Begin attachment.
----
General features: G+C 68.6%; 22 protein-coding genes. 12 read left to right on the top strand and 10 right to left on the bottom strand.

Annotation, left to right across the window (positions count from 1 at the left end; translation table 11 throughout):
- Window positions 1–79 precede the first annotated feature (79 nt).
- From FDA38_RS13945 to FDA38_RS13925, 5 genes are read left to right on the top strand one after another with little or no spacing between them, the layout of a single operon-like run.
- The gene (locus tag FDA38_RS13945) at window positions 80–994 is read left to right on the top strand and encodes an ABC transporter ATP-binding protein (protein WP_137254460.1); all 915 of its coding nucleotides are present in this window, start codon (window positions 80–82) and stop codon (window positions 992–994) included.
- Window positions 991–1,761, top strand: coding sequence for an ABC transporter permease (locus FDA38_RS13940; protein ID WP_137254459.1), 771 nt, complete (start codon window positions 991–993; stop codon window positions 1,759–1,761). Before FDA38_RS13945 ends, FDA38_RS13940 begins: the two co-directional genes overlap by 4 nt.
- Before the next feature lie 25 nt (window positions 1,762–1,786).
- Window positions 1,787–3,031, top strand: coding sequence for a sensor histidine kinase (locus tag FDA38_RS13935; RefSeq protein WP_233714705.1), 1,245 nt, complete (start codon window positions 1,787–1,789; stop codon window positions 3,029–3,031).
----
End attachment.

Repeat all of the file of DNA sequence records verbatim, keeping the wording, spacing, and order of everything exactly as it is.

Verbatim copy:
General features: G+C 68.6%; 22 protein-coding genes. 12 read left to right on the top strand and 10 right to left on the bottom strand.

Annotation, left to right across the window (positions count from 1 at the left end; translation table 11 throughout):
- Window positions 1–79 precede the first annotated feature (79 nt).
- From FDA38_RS13945 to FDA38_RS13925, 5 genes are read left to right on the top strand one after another with little or no spacing between them, the layout of a single operon-like run.
- The gene (locus tag FDA38_RS13945) at window positions 80–994 is read left to right on the top strand and encodes an ABC transporter ATP-binding protein (protein WP_137254460.1); all 915 of its coding nucleotides are present in this window, start codon (window positions 80–82) and stop codon (window positions 992–994) included.
- Window positions 991–1,761, top strand: coding sequence for an ABC transporter permease (locus FDA38_RS13940; protein ID WP_137254459.1), 771 nt, complete (start codon window positions 991–993; stop codon window positions 1,759–1,761). Before FDA38_RS13945 ends, FDA38_RS13940 begins: the two co-directional genes overlap by 4 nt.
- Before the next feature lie 25 nt (window positions 1,762–1,786).
- Window positions 1,787–3,031, top strand: coding sequence for a sensor histidine kinase (locus tag FDA38_RS13935; RefSeq protein WP_233714705.1), 1,245 nt, complete (start codon window positions 1,787–1,789; stop codon window positions 3,029–3,031).